A 2023 survey conducted by Georgetown University, in partnership with Bank of America, found that 53% of workers ages 24 to 35 would choose one employer over another based on the health insurance package offered. The health benefits and other job perks your business offers can make the difference between recruiting the people you need to grow your business or losing them to your competitors.
How likely is your team to leave? The data shows that 68% view their work mainly as a way to make a living but not as a major part of their identity or personal fulfillment. The majority (54%) indicate they plan to switch to another field or career, and 46% say they are looking to change jobs in the next year.
Young Adults Want More From Their Benefits Package
The survey found that while 70% of young adults reported satisfaction with their workplace benefits, fewer than one in three young adults (30%) could say they were very satisfied with their benefits package. Young adults with children report the highest levels of awareness of their workplace benefits.
This indicates a need for employers to better communicate their benefits. This can be accomplished by including a benefits section in your company’s employee handbook. Your business can also require or encourage employees to attend a presentation about their benefits. In the presentation, your HR representative will explain how and why to use these benefits.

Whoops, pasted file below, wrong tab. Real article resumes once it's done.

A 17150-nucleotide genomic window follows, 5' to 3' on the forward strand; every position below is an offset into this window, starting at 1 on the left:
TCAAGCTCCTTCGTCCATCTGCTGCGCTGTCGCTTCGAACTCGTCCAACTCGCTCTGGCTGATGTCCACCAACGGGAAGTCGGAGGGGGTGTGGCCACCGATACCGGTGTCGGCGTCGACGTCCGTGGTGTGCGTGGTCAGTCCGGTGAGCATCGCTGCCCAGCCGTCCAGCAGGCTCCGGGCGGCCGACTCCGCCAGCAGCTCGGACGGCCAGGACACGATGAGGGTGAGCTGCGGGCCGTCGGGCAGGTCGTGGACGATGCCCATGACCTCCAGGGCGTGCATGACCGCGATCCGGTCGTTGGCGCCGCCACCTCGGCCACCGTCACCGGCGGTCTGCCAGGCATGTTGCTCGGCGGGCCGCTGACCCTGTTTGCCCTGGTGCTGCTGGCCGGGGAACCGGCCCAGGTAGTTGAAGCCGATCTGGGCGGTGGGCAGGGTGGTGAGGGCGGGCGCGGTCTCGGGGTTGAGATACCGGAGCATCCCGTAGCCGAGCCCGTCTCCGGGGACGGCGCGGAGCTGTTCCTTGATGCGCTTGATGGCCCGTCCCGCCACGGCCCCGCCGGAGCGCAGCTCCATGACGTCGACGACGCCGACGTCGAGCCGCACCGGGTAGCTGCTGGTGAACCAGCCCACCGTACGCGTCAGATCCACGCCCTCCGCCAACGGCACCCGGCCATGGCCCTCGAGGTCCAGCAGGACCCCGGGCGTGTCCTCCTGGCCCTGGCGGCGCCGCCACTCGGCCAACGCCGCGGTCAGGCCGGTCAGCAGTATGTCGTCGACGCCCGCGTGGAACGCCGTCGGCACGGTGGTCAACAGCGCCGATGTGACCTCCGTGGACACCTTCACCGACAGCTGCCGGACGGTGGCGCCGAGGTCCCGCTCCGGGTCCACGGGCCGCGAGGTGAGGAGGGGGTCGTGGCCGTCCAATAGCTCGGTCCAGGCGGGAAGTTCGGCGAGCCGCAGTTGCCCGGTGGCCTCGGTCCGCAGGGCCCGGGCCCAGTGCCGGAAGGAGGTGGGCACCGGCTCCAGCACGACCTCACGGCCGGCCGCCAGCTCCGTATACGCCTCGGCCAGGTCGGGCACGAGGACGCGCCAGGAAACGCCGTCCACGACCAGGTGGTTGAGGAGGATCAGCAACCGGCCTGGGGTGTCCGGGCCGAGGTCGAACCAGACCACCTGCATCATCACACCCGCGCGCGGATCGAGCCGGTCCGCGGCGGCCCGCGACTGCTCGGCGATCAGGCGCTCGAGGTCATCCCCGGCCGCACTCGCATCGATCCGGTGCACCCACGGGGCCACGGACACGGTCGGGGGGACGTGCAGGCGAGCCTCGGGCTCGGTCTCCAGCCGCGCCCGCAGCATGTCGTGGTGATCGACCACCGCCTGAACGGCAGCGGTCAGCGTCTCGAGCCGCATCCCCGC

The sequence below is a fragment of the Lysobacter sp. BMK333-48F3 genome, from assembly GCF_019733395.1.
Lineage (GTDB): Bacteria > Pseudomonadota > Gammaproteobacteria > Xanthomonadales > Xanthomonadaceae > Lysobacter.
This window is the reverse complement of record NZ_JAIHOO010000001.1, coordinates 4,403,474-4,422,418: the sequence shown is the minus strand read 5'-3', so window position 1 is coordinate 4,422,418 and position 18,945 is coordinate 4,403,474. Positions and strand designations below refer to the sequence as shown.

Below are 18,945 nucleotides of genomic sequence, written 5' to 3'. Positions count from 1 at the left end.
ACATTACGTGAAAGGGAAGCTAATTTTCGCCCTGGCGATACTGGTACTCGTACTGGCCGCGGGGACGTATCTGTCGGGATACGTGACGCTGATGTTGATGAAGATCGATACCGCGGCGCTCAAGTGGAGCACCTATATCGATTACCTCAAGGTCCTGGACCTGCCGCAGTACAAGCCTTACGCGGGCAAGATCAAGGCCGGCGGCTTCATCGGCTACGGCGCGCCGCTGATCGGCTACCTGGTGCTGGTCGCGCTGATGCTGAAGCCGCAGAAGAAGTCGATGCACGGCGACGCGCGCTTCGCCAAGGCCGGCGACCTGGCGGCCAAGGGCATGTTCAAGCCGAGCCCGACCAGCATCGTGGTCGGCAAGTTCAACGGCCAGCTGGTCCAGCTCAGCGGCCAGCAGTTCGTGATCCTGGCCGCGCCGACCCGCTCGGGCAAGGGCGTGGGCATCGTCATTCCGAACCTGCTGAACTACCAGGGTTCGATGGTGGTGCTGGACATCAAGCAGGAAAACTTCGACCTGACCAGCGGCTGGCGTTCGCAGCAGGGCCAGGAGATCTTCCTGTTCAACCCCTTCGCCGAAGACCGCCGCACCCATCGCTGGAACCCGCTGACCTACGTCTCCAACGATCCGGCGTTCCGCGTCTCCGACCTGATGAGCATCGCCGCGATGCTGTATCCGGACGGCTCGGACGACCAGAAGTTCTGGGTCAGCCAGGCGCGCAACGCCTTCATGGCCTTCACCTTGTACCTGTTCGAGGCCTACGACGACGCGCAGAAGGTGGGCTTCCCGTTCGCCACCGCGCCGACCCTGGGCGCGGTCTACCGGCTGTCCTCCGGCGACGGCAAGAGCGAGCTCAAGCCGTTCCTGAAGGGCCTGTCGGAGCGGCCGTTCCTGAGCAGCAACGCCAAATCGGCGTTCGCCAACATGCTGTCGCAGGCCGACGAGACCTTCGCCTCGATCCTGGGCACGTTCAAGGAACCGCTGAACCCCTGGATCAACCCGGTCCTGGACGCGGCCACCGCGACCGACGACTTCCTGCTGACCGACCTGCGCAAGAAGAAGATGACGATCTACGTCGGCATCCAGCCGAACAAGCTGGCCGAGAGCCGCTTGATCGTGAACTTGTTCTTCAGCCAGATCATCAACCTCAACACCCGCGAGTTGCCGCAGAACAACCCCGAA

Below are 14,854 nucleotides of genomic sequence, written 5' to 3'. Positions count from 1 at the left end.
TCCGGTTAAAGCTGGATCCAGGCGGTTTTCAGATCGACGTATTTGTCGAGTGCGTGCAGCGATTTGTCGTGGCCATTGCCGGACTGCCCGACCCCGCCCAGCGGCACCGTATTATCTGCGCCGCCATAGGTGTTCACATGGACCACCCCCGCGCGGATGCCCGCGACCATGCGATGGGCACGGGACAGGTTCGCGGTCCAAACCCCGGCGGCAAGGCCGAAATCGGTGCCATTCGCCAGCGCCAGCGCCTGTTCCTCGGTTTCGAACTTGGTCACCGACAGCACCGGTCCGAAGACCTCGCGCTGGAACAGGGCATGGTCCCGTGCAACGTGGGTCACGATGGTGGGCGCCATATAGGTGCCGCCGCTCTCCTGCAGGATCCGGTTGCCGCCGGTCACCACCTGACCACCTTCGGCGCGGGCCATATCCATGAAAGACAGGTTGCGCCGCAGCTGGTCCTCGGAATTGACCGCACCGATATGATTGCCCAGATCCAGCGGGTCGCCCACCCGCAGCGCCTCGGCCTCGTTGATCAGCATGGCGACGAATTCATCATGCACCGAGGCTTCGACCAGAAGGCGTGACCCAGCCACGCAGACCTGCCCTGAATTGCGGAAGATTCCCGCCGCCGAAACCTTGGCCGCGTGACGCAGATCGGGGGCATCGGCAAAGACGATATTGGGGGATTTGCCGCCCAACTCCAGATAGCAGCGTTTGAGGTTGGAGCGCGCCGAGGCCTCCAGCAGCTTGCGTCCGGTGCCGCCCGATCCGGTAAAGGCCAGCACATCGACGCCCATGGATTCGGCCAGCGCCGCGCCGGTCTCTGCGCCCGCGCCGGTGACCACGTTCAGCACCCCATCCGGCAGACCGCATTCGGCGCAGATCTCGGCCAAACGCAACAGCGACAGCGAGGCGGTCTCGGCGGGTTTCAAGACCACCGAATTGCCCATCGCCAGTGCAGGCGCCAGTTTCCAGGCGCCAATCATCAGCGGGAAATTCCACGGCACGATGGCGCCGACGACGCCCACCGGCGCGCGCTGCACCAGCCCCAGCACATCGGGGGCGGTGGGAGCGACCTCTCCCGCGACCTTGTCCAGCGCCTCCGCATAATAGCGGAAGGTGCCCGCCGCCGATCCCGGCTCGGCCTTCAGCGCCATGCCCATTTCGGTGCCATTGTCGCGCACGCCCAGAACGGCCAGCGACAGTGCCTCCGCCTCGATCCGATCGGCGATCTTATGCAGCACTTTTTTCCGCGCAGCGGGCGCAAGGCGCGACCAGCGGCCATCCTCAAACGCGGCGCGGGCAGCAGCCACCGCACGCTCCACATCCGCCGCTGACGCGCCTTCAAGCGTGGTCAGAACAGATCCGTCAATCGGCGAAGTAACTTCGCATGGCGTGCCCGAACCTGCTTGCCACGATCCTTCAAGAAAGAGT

For instance, if your company offers a high-deductible health care plan that allows employees to contribute to a Health Savings Account (HSA), it’s to your advantage to explain the tax benefits to employees, how this benefit is portable to their next job at any other company, and so on.
Offering useful benefits can help with recruitment. Employees actually using these benefits will help with retention.
Workers Are Struggling With Stress Management
Nearly half (46%) of adults 24 to 35 surveyed by Georgetown University admit they find it difficult to manage the stress of work and other things going on in their life. What’s more, 15% strongly agree that they’re finding stress management very difficult.
Matching this data is the result that these workers rate wellness benefits that support stress management and work-life balance as their most desired employer benefits. What are these benefits exactly?
These benefits include
paid sick leave (42%)
unlimited PTO (35%)
flexible work/work-from-home schedules (34%)
Mental health (30%)
Financial wellness in the form of debt management assistance, including student loan payment (22%)
A different 2023 survey, this one by MetLife, found that the proportion of workers viewing wellness tools as a “must-have” benefit has more than doubled in 2023 compared to 2019.
Flexible Work Schedules Are Magical for Employees